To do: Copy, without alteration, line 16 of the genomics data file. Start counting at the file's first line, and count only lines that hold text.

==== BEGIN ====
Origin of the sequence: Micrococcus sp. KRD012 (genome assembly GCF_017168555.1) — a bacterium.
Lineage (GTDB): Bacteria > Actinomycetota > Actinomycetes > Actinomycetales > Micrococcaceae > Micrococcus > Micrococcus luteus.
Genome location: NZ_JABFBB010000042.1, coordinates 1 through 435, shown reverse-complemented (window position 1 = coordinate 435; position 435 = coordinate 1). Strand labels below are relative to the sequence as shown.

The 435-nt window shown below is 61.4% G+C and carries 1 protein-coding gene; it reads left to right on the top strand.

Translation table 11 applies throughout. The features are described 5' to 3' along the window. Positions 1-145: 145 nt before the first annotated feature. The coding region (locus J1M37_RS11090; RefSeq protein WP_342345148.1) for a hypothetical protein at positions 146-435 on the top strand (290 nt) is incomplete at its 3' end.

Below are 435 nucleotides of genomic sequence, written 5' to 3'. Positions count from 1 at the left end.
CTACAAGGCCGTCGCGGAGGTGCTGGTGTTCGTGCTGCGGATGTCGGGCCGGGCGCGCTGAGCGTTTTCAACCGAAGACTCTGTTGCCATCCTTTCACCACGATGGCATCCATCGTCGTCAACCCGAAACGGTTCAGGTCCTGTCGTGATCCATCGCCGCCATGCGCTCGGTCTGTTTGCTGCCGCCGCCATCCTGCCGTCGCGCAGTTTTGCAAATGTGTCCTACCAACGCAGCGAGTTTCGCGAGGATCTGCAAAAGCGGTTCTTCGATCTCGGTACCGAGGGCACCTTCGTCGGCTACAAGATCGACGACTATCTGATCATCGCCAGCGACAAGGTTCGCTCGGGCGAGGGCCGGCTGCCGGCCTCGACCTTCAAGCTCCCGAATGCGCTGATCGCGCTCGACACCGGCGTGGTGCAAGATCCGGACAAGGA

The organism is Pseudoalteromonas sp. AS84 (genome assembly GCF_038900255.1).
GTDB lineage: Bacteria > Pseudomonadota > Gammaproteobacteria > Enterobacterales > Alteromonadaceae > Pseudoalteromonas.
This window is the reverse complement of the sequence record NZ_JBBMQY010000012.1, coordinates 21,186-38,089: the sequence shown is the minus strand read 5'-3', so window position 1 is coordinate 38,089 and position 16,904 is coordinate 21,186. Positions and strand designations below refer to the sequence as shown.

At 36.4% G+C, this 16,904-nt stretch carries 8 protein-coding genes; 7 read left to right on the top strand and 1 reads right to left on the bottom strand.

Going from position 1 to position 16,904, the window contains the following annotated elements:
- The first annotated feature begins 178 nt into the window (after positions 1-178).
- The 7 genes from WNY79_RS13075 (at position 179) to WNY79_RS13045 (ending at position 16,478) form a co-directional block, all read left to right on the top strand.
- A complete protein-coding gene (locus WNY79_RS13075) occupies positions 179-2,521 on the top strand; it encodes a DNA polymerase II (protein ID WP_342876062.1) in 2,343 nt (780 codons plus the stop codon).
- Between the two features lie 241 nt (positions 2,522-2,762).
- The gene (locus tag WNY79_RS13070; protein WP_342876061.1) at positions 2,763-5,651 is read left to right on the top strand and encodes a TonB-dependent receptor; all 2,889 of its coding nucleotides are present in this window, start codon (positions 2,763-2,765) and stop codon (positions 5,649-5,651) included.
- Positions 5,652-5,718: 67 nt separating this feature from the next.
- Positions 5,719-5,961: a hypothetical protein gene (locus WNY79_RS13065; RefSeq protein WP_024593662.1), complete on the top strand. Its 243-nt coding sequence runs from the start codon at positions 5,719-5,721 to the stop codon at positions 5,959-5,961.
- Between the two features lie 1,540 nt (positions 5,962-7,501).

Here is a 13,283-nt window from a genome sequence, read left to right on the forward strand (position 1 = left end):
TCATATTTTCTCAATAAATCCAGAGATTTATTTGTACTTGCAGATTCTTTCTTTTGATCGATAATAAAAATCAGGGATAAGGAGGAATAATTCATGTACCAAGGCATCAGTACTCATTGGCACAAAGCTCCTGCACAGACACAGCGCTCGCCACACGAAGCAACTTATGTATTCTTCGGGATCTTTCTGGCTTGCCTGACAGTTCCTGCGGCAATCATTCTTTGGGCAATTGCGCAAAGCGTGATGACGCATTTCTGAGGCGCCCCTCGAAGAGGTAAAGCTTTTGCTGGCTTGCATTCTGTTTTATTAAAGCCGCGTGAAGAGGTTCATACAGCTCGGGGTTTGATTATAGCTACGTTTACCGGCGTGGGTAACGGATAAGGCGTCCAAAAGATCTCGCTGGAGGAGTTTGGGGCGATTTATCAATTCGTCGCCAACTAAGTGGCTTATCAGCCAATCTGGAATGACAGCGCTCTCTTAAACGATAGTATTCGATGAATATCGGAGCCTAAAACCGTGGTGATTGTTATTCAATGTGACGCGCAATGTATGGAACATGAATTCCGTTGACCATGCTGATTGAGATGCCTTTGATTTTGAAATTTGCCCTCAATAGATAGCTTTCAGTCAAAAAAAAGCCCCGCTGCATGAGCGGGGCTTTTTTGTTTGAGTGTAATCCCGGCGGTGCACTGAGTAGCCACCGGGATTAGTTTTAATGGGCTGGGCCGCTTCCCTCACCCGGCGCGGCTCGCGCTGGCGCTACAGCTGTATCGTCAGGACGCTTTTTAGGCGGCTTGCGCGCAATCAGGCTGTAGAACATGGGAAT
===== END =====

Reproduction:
- Between the two features lie 241 nt (positions 2,522-2,762).